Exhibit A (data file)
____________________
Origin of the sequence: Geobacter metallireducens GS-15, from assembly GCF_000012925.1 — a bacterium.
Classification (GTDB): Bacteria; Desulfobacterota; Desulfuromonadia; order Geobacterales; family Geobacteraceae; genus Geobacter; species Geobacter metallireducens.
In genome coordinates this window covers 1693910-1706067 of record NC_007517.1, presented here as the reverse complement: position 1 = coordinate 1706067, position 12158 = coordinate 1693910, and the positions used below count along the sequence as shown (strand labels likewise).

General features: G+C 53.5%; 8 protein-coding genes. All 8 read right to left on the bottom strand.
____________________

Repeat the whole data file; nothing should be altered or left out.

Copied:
Origin of the sequence: Geobacter metallireducens GS-15, from assembly GCF_000012925.1 — a bacterium.
Classification (GTDB): Bacteria; Desulfobacterota; Desulfuromonadia; order Geobacterales; family Geobacteraceae; genus Geobacter; species Geobacter metallireducens.
In genome coordinates this window covers 1693910-1706067 of record NC_007517.1, presented here as the reverse complement: position 1 = coordinate 1706067, position 12158 = coordinate 1693910, and the positions used below count along the sequence as shown (strand labels likewise).

General features: G+C 53.5%; 8 protein-coding genes. All 8 read right to left on the bottom strand.